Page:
Collaborator Contribution Institut Pasteur lead the grant. Network partners are responsible for work packages including: networking, resilience frameworks, models for engagement, and capacity strengthening
Impact This project has only just commenced and is in the inception period. The network which is being built is multi-disciplinary across the social sciences (anthropology, history, law, ethics, international relations etc) and with links to epidemic response agencies and the biological sciences.
Start Year 2019
 
Description SoNAR-Global - A Global Social Sciences Network for Infectious Threats and Antimicrobial Resistance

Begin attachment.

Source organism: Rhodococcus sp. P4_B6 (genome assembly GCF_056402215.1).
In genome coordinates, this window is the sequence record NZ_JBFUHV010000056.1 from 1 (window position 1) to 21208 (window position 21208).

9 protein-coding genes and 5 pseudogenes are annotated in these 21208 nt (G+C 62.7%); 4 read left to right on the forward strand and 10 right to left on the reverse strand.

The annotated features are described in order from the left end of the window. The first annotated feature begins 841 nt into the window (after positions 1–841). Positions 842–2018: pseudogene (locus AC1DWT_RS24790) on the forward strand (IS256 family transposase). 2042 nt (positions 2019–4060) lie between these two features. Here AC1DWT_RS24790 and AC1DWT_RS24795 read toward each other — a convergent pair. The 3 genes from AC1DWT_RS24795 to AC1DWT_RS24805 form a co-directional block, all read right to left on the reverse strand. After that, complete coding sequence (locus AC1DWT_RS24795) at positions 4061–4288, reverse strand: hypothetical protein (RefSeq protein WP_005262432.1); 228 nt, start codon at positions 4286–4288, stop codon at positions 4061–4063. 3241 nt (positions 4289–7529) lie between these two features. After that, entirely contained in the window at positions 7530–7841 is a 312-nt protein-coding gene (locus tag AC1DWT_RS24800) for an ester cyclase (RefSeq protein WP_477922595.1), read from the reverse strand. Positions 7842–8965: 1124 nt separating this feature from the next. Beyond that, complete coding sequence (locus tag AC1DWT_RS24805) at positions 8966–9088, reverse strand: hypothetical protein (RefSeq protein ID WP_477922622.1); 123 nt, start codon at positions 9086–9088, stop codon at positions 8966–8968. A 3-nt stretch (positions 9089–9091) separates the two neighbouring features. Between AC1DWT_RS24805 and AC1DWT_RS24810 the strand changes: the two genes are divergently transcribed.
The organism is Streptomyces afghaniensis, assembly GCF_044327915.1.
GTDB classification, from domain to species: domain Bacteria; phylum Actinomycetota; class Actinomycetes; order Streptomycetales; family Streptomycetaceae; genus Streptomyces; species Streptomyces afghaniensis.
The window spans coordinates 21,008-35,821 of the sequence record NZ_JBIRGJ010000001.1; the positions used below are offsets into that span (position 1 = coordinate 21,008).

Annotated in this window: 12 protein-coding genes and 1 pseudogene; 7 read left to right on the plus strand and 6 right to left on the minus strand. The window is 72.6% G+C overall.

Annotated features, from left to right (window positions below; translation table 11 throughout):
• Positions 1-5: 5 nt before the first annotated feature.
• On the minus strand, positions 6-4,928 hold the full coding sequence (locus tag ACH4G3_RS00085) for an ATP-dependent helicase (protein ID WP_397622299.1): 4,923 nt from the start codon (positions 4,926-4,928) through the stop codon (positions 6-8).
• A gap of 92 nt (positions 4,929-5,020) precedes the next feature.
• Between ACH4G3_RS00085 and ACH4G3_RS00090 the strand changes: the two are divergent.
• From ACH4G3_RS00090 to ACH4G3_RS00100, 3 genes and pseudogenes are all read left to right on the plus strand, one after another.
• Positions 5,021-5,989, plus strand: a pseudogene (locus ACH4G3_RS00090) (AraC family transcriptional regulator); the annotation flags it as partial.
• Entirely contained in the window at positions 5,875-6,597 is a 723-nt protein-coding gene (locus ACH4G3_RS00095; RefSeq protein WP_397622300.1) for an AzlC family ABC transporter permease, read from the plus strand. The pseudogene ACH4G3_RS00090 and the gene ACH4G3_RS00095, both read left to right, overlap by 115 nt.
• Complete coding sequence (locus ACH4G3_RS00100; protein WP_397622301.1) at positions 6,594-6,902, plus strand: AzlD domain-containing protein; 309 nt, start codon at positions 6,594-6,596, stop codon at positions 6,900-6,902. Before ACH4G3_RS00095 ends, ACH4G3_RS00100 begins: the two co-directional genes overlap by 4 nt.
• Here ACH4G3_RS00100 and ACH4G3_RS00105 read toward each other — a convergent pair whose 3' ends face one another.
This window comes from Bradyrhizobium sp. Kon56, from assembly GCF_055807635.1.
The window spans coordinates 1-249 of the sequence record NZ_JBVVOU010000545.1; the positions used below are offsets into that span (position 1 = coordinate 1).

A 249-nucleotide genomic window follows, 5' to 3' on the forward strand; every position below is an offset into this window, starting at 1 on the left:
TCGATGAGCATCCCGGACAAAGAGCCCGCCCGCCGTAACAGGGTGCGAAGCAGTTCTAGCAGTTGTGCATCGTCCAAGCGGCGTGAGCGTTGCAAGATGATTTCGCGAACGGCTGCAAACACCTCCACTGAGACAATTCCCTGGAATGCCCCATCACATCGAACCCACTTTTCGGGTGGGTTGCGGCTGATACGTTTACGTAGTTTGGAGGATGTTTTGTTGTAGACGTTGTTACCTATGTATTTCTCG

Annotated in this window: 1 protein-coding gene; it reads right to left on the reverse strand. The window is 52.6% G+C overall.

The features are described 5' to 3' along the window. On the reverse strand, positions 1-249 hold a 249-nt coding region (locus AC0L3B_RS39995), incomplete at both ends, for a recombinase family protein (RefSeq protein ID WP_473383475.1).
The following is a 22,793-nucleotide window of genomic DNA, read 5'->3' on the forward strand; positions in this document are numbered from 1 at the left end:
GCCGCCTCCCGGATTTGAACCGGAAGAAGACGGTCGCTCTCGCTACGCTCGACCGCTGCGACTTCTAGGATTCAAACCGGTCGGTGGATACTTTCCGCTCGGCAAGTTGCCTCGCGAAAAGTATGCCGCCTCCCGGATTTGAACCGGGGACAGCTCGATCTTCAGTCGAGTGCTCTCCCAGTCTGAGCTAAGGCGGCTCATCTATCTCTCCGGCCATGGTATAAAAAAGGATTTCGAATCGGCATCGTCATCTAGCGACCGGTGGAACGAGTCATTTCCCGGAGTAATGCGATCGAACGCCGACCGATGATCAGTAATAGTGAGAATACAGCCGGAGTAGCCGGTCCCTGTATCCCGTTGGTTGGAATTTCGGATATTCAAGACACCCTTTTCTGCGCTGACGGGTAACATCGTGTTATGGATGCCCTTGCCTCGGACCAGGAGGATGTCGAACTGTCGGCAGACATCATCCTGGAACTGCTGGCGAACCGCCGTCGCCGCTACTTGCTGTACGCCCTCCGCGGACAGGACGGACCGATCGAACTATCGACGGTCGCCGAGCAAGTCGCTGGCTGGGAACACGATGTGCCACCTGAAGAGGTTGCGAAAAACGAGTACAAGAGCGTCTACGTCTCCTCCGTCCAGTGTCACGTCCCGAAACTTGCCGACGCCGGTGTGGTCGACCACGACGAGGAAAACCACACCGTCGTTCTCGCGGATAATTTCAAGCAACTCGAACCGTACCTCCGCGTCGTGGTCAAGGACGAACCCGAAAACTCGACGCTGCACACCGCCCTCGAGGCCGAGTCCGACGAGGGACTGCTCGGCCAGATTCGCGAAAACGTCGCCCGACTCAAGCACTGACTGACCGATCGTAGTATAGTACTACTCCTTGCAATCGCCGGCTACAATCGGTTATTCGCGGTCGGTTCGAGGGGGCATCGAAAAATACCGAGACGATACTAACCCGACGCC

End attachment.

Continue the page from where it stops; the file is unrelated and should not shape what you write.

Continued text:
Organisation Mahidol University
Country Thailand 
Sector Academic/University 
PI Contribution We are a core partner in the SoNAR-Global network. We will contribute to network building, and the mobilisation of social science expertise to address infectious threats (including contextual knowledge arising from the current ESRC award) and supporting rapid response surge capacity.
Collaborator Contribution Institut Pasteur lead the grant. Network partners are responsible for work packages including: networking, resilience frameworks, models for engagement, and capacity strengthening
Impact This project has only just commenced and is in the inception period. The network which is being built is multi-disciplinary across the social sciences (anthropology, history, law, ethics, international relations etc) and with links to epidemic response agencies and the biological sciences.
Start Year 2019
 
Description SoNAR-Global - A Global Social Sciences Network for Infectious Threats and Antimicrobial Resistance 
Organisation Makerere University